Earlier this month, the map of Europe was redrawn yet again.
This time, the cartographer-in-chief was neither Putin (Ukraine) nor NATO (Kosovo), but the president of Azerbaijan, Ilham Aliyev. For years, geographers had wondered where to place his little country on the shores of the Caspian Sea. Was it still in Europe? Or was it already in Central Asia?
The question was always primarily political, not geographical. Was oil-rich Azerbaijan 'transitioning' towards democracy, like its neighbor Georgia, to eventually become part of the European family? Or was it turning into a family-run fiefdom like the Stans further east?
For years, President Aliyev had skilfully straddled this divide, running his country like a Mafia don internally while keeping up enough of a democratic facade externally to be able to claim that a transition to more democracy, freedom and human rights was just around the corner.
Earlier this month, everything changed: Aliyev stopped pretending and crossed the line.
Initially, it seemed like nothing dramatic was going to happen when the Extractive Industries Transparency Initiative (EITI) decided to downgrade Azerbaijan from "compliant" to "candidate" status due to a prolonged crackdown on civil society groups and critical journalists.
Essentially, EITI seems to have concluded that a notoriously corrupt country could not lock away corruption-busting journos and simultaneously claim to be a model for transparency in oil and gas revenue management.
The EITI downgrade removed Azerbaijan's most prominent - as well as one of the last - transitionalist fig leafs, but it hardly came as a surprise.
According to the well-rehearsed transitionalist script, every major leap backwards must soon after be followed by a small but well-publicized step forwards in order to keep critics at bay and demonstrate "positive momentum" along the shining one-way road towards democracy.
When human rights lawyer Intigam Aliyev (no relation to the president) appeared in front of court only days after the EITI downgrade, it seemed a golden opportunity for the Azerbaijani regime to publicly set free a political prisoner, earn a little pat on the head from the West, and clear the stage for the next wave of arrests.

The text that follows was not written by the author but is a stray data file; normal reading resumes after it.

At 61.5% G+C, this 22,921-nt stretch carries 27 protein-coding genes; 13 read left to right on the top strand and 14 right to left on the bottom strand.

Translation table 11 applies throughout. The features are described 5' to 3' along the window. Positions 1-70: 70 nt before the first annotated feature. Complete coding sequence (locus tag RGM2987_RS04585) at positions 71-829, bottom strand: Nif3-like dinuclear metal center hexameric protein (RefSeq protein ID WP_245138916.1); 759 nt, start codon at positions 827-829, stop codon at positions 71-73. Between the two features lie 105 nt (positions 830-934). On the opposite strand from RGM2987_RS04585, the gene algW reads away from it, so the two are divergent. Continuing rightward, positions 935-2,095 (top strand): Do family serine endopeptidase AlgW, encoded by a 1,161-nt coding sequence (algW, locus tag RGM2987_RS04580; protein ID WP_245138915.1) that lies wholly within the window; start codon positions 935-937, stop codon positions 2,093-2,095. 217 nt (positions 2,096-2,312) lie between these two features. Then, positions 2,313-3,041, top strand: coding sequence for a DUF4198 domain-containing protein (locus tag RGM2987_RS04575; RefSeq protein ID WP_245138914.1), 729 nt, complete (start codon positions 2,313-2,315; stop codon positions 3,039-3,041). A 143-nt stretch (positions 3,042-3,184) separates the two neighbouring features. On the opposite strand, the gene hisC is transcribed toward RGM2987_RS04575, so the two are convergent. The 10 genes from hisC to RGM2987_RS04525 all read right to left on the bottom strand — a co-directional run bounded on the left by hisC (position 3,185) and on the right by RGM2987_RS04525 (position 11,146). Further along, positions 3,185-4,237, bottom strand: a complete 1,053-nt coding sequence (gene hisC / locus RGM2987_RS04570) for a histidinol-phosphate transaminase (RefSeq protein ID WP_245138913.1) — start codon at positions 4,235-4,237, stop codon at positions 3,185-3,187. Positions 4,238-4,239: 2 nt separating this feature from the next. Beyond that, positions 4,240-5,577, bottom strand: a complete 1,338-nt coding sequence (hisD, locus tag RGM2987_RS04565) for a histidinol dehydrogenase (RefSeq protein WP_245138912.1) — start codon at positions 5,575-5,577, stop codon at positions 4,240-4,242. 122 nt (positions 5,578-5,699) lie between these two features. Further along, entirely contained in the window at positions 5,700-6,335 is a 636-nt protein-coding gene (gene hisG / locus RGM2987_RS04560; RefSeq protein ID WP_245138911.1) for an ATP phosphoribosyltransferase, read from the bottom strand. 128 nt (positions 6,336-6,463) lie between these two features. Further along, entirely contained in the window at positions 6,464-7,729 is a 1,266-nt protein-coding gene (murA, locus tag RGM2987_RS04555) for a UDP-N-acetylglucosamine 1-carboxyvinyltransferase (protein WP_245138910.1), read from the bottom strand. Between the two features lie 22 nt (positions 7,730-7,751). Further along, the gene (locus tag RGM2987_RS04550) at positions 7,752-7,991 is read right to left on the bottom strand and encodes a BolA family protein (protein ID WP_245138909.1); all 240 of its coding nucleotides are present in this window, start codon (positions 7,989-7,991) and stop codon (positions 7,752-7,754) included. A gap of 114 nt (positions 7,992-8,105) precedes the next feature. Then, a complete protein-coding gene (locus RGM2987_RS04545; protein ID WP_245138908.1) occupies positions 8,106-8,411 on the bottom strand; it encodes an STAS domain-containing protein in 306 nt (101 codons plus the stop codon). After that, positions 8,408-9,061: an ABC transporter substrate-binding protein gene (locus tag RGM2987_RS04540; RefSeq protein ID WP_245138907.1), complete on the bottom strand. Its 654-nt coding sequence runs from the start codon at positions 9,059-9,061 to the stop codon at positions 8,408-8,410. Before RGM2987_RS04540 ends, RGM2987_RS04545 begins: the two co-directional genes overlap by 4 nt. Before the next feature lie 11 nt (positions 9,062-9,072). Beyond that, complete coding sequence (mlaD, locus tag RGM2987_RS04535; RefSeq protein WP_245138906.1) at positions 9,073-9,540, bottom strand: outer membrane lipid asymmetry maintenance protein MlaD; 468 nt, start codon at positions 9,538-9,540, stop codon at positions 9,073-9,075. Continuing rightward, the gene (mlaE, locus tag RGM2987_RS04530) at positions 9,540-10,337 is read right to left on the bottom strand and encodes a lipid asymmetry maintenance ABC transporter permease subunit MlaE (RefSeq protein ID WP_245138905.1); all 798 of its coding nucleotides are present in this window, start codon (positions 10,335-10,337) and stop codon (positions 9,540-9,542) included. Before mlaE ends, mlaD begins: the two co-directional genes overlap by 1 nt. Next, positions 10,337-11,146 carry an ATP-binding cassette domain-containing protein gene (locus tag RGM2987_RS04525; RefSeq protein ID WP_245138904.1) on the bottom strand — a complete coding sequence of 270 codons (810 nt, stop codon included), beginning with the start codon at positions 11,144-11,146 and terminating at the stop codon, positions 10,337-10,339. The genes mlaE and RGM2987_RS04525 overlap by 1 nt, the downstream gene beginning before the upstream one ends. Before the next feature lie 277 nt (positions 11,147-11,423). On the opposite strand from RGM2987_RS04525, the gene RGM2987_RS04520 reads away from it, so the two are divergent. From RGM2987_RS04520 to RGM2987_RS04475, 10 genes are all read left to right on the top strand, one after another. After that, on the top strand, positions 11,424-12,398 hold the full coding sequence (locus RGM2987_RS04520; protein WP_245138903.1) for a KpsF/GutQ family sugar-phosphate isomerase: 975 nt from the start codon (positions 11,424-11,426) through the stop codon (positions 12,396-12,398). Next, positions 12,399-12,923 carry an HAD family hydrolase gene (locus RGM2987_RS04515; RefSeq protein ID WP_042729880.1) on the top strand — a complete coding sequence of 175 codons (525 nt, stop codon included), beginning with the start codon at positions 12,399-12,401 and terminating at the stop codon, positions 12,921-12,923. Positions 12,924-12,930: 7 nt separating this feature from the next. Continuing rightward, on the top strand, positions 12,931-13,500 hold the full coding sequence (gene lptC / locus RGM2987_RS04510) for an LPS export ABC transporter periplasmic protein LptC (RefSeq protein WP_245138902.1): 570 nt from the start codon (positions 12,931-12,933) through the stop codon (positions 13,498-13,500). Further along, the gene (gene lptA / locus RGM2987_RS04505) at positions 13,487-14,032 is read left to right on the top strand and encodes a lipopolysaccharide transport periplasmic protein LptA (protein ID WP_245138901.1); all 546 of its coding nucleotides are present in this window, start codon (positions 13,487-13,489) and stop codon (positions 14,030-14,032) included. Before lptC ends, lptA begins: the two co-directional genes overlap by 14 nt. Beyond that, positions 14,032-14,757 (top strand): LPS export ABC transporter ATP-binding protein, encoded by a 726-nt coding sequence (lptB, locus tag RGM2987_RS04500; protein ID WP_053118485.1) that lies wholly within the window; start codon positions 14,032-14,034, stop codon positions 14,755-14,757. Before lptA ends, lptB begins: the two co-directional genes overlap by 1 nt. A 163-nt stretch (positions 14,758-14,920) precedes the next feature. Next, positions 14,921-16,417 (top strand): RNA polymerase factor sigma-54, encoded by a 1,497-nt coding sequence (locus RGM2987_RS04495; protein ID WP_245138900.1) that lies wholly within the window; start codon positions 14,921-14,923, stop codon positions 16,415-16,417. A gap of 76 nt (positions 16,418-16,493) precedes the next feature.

That's the way the script had unfolded many times, most recently in December 2014.
But what happened this month was completely different.
Maybe it's because the billion dollars or so in foreign aid that Azerbaijan currently receives are peanuts for a president whose country's hydrocarbon-fulled sovereign wealth fund is expected to reach 55 billion dollars in value this year.
Maybe it's because the president believes he can buy the civilized world's respect anyway through a series of Triumph-of-the-Will style sporting events such as the 2015 European Games.
Whatever the reasons, one thing is clear: Azerbaijan has stopped playing the transitionalist game and drawn the line.
As a result, a quarter of a century after the collapse of the Soviet empire, Europe's easternmost border - politically, socially and culturally - has finally been clearly defined: it's the line dividing Georgia in the west from Azerbaijan in the east.
Goodbye, Azerbajian. It would be dishonest to say that we Europeans will miss you; few people over here will even notice that you've left. But it's sad to see you leaving the family nonetheless.
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